“Philosophy: The Power of Ideas” by Moore and Bruder

Compare and evaluate Peter Abelard notion of moral intent with that of Heloise

Abelard and Heloise have the same notion of moral intent because both of them regard morality as the product of the mind but not the product of an action. Abelard argues that immorality is an intention to do what is immoral or not to do what is moral. Comparatively, Heloise supports the notion of moral intent, which states that “in a wicked deed, rectitude of action depends not on the effect of the thing, but on the affections of the agent, not on what is done, but with what dispositions it is done” (Moore & Bruder, 2010, p. 274). In this view, the intention of the mind determines morality because it influences moral actions.

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Explain and evaluate the view of Aristotle’s Virtue ethics

Aristotle views morality from the point of human character and behavior, which form the basis of virtue ethics. In virtue ethics, Aristotle holds that the character and behavior dispose of humans to perform virtuous actions that bring about excellence and happiness. Aristotle argues that for humans to attain a virtuous state, they must have the capacity to moderate their desires, impulses, and appetites (Moore & Bruder, 2010). Hence, human character and behavior lay a central role in determining virtue ethics.

Explain and evaluate St. Augistine’s notion of evil

St. Augustine argues that evil emanates from humans when they fail to comply with the commands and intentions of their Creator. He acknowledges that God is the only Creator of the universe and the good works that humans perform. Moore and Bruder (2010) argue that the absence of God allows evil to thrive. In essence, St. Augustine believes that evil occurs due to the absence of God, who is the source of righteousness and good among people.

Explain and evaluate Plato’s view on ethics, specifically the structure of the soul and of the state

According to Plato, the human soul is a structure that consists of drives, appetites, and intellect, which perform their own functions according to the dictates of reason. Moore and Bruder (2010) state that the soul is like a well-ordered state, where drives represent soldiers, appetites represent artisans, and intellect represents governing elites. Since the well-ordered soul functions optimally, Plato asserts that an ideal state also must have the same structure of the soul as philosopher-kings, who provide rational control of various structures of the state.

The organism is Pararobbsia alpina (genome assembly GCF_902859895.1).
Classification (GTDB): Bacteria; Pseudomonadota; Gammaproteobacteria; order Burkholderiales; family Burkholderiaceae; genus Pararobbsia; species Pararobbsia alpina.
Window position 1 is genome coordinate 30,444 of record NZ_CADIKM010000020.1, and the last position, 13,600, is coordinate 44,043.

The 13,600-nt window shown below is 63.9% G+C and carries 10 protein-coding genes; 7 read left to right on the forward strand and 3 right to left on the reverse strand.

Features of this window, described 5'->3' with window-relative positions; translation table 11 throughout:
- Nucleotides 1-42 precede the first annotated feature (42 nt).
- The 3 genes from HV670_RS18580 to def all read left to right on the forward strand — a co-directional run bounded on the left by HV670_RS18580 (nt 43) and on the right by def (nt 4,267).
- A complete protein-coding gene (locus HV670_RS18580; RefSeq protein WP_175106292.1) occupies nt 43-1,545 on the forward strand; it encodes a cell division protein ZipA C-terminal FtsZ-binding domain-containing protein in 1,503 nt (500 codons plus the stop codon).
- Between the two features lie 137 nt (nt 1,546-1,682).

Explain and evaluate Jeremy Betham’s utilitarianism

In the ethical theory of utilitarianism, Bentham believes that humans perform certain actions based on the pain or pleasure they derive. Since he believes that the morality of an action depends on the degree of pain or pleasure, Bentham offers a quantitative view of assessing the morality of actions. Humans ought to perform those actions that generate pleasure because they are moral but ought to leave those actions that generate pain because they are immoral.

Explain and evaluate John Stuart Mill’s utilitarianism

Stuart Mill offers a different perspective of Bentham’s utilitarian theory by asserting that not only the quantity of pleasure or happiness determines the morality of actions, but also the quality. According to Moore and Bruder (2010), humans should choose actions that offer the best quality of pleasure or happiness. This means that if one has an option of choosing between two forms of pleasures, which offer the same quantity of pleasure, one must choose the one with a better quality of pleasure.

Explain and evaluate David Hume’s ethical view known as sentimentalism

David Hume holds that human ideas originate from perceptions, feelings, and impressions. Consequently, the ideas comprise beliefs, knowledge, judgment, and conceptions, which form the basis of sentimentalism. Essentially, David Hume asserts that “our ideas cannot go beyond our sense impressions” (Moore & Bruder, 2010, p. 133). This implies that sense impressions determine the perceptions of morality.

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Explain and evaluate Kant’s ethical theory, including the notion of the categorical imperative

Immanuel Kant advances a deontological theory of ethics, which perceives the morality of an action based on the inherent nature of an action, but not based on the consequences of an action. In this view, Kant formulated a concept called categorical imperative, which insinuates that people should act on maxims that have universal recognition as ethical. Specifically, Kant states that “Act only on that maxim whereby you can at the same time will that it should become a universal law” (Moore & Bruder, 2010, p. 283). Thus, Kant supports the use of categorical imperatives as the basis of morality.